Minimum Wage Workers in Washington Must Work 93 Hours a Week to Afford a Two-Bedroom Apartment

Comments

1

According to the NY Times, 81 percent of Seattle is zoned Single Family Housing only.

Fix that.

Restore the 1933 6 story Multi Family Housing zoning that existed citywide.

We need to build 1000 units each week.

Not each month. Not each year.

Each week.

P.S.: Wait until the climate change hits and population here skyrockets.

3

Even more if they want a view of the Space needle, water and mountains.

4

Raise the minimum wage to $30 an hour and then see what happens rent prices.

5

Minimum wage workers shouldn’t be renting 2br apartments. They should be renting studios. It’s not rocket science.

6

People who still think minimum wage jobs are held by teenagers must never set foot inside any establishment that employs people at minimum wage. Or they are merely oblivious to the people who take their orders.

7

I'll need to work 120 hours per week to afford to live alone in a place in Broadmoor, and 97 hours a week to afford to live alone in a place in Mercer Island. Sooo.....I don't live in Broadmoor or Mercer Island. Having said that, Wife and I had housemates for our first six years of marriage. It worked out great, and allowed us to purchase a house.

8

Leftists can't seem to grasp the concept of 'minimum' wage.

It is what you make bagging groceries or flipping burgers when you are 16
or working your way thru college (and sharing living expenses with someone).

It isn't what you try to raise a kid on.

If you have a kid (or two or three) and only have skills that will earn you minimum wage you have seriously fucked up (and seriously screwed over your kid(s))

Don't have kids until you have some job (and life) skills and a spouse.

Otherwise, expect to be poor, always whining for free stuff, always bitching about how unfair life is and always voting Democrap.

9

heard of a place called Lynwood and a bus pass? Burien? Renton?

10

Why doesn't this paper actually help its readers with practical advice on finding and dealing with roommates instead of constant screeds like this one?

11

Im happy to read comments that think as all do. Why is it all about living alone? My daughter has 4 housemates. Let's see more support for shared living

13

12 How is it that a poor, shit-hole country with endemic government corruption could be more humane to its citizens? Greed cures everything!

15

Is anyone going to point out that Lewiston is in Idaho, not Washington?

17

@1 Upzoning is NO solution. Manhattanizing Seattle won't make it any more affordable to live here. How many of the people in the income strata discussed in this article can afford to live in ultra high-density Manhattan (or even San Francisco)? Yeah, it's very close to ZERO. Besides the issue is a universal now in the US and the state of Washington, NOT just a Seattle problem.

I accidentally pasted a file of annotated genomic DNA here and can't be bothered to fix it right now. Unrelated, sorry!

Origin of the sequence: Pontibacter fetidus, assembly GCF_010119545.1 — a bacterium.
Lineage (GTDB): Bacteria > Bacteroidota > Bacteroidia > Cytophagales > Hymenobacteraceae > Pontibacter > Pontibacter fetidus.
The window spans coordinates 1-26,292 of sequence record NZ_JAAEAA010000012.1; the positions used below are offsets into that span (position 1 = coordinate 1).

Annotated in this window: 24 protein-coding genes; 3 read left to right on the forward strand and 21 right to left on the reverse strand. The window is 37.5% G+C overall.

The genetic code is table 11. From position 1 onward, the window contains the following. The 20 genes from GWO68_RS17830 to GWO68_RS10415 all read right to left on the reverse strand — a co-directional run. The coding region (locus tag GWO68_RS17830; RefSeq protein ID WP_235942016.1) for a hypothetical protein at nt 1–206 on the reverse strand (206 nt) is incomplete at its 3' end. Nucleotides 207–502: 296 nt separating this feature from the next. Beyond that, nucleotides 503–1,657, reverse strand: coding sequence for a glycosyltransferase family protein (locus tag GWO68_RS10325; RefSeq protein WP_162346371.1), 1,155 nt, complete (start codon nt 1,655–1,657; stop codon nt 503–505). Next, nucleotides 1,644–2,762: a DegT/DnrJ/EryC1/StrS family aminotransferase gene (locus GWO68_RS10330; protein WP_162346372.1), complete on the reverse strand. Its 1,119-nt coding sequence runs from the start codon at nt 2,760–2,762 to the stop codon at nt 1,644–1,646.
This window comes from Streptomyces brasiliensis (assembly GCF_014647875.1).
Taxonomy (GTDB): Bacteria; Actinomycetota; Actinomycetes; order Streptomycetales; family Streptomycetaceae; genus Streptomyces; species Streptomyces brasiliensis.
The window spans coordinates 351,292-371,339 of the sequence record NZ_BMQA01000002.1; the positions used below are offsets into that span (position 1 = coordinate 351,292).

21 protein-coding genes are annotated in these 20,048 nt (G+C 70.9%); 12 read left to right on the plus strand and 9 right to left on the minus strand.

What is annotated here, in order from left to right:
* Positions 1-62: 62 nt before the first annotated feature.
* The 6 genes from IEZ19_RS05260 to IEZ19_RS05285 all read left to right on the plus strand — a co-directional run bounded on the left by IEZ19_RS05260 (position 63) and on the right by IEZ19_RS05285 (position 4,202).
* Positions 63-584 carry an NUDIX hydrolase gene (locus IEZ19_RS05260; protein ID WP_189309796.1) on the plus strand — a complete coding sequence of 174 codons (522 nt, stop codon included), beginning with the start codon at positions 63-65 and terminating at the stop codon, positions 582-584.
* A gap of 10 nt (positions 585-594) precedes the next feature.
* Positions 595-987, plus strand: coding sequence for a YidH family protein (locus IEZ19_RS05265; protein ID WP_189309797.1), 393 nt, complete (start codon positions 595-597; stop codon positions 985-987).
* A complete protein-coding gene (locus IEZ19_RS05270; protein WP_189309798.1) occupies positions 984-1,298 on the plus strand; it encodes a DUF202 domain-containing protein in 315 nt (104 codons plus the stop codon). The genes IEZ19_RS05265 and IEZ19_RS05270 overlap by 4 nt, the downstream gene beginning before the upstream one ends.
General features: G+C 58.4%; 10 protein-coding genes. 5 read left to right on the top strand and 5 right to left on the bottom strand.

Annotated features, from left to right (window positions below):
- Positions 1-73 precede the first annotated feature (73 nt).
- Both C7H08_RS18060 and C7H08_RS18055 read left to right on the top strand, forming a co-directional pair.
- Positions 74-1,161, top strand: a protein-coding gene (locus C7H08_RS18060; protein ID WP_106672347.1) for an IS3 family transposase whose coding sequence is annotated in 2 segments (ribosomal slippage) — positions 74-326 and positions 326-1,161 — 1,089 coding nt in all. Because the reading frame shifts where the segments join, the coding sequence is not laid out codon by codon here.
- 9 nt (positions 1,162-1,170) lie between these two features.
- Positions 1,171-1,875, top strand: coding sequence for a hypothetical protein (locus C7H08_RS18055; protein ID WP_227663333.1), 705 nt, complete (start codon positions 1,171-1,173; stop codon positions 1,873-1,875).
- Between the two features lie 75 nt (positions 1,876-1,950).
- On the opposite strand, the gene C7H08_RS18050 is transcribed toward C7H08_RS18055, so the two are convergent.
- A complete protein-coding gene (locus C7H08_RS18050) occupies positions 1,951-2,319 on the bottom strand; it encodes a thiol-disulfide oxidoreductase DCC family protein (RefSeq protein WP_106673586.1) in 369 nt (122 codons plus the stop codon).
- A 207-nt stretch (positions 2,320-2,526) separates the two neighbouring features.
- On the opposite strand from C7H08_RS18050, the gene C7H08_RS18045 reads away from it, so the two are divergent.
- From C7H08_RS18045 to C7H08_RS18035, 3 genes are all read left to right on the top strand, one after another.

There's NO shortage of housing in the US. There's a shortage of living wages being paid to workers that would allow them to pay for housing, whether rental or purchased.

You must be a real estate developer or property manager or greedy owner of one or two parcels hoping to sell your properties for hugely inflated sums to developers or didn't read the article, or are just too dense to get it.

18

@1 Ok, I just waved my magic wand, and the entire city is now zoned for dense housing.

Now all we need to do is sit back, wait for existing SFH properties to turn over, and hope that developers will be inclined to redevelop those lots into low-income multi-family housing. It could be a long wait . . .

19

@2

From the linked report (http://www.abodo.com/blog/renter-cost-burdens-by-generation/)

11.6% of Baby Boomer households (ages 51 to 69) are rent burdened, and 16.8% of Gen X (35 to 50).

And the millenials aren't teenagers anymore, either. Do you expect 32-year-olds to be divvying up the rent and throwing weekend keg parties to help with the utilities?

How old do you reckon working Americans have to be before you'll be willing to consider them deserving of their very own private apartments?

20

Wait, a person on a minimum-wage budget who wants a two-bedroom apartment has a hard time getting by in a city whose local economy has adapted to a constant influx of highly-paid tech workers?
Shocking.

The last time I lived in Seattle I had two roommates and barely scraped by, and that was back in 2014.

21

12 You know that is because they all still live with their parents right? It's considered normal there and most other places.

22

So rent a room, share a house. And stop passing unconstitutional laws like letting people who fail to pay their rent to avoid eviction and preventing landlords from doing criminal background checks. The vilification of landlords and laws we have passed have reduced mom & pop ownership, consolidated rentals into the hands of a few absentee out-of-state REITs and the Washington Condo Act meant to protect buyers killed financing for condo projects in Washington due to the risk of allowing lawsuits into eternity.
There is a reason housing isn't affordable, it's because we passed stupid laws.

23

22 - Back to the 3rd world for America! You & I have had enough of this 'modern civilization' stuff!

24

how come everyone is still acting like Seattle was supposedly affordable for everyone at some recent point in the past? Even ten years ago, it was live like you still aren't an adult and have roommates, or rent a ridiculously crappy apartment - or live outside of the city and enjoy a slightly more decent standard of living.

Now we're baying because you can't work at the Holman Road QFC and live 2 blocks away, much less work for dirt downtown at blahblah and live downtown? When is the last time that was true for anyone? 1980?